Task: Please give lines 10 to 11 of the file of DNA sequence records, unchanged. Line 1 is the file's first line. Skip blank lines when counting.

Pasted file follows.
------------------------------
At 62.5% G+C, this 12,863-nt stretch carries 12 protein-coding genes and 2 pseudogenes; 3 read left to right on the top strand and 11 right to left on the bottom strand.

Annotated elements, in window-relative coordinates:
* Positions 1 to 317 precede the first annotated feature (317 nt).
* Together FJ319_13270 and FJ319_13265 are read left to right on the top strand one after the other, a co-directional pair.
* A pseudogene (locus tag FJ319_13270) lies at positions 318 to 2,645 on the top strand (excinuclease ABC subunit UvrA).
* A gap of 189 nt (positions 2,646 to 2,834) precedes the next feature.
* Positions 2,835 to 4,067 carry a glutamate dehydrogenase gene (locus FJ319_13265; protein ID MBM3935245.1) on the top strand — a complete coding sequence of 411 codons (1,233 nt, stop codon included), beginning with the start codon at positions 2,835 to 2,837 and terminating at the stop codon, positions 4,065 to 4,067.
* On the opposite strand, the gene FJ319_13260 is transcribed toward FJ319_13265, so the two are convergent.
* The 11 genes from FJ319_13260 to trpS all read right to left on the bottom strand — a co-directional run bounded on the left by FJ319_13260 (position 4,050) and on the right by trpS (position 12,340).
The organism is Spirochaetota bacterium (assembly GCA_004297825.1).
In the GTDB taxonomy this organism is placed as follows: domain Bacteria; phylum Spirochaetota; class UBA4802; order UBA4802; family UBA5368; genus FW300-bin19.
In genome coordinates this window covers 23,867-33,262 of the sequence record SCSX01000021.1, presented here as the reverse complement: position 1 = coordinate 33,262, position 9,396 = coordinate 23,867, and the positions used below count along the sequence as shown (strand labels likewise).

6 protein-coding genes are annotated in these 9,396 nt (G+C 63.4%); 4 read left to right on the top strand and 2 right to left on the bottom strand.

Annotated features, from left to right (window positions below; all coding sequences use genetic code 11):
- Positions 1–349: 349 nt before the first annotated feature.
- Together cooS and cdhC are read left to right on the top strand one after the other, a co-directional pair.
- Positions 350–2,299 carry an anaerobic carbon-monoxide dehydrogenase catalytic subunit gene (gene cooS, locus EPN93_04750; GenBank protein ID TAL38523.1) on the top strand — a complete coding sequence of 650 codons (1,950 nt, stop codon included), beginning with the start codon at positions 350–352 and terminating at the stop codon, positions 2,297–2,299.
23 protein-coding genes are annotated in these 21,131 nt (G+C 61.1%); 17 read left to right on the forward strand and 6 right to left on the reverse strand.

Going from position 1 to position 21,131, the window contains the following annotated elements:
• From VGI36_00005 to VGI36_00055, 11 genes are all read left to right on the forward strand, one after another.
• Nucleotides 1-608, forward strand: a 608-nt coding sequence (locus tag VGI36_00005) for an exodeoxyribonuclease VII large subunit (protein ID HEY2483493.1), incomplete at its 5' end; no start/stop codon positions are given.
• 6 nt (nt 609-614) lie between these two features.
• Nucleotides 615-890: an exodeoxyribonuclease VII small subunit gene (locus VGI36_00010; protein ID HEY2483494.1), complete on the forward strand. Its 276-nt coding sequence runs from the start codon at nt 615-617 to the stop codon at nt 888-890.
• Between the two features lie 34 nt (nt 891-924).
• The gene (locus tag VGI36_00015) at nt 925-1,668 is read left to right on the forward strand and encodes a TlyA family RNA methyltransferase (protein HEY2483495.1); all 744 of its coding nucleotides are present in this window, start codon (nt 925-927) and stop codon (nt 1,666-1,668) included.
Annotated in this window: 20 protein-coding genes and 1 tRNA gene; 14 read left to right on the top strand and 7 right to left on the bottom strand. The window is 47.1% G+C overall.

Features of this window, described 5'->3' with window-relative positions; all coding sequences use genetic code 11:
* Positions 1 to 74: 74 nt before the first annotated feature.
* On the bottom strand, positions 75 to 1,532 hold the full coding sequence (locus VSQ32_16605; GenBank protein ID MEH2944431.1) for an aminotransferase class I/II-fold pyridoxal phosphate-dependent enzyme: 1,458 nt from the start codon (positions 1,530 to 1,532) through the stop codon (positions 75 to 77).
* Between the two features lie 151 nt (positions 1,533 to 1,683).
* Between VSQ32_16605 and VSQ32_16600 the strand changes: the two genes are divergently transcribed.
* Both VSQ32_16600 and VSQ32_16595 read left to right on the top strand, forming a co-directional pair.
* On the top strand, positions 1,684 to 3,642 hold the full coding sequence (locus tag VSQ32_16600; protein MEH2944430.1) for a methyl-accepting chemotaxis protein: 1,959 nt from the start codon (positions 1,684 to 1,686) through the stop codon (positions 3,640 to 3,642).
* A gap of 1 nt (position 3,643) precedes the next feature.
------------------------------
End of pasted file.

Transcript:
The organism is Spirochaetota bacterium (assembly GCA_004297825.1).
In the GTDB taxonomy this organism is placed as follows: domain Bacteria; phylum Spirochaetota; class UBA4802; order UBA4802; family UBA5368; genus FW300-bin19.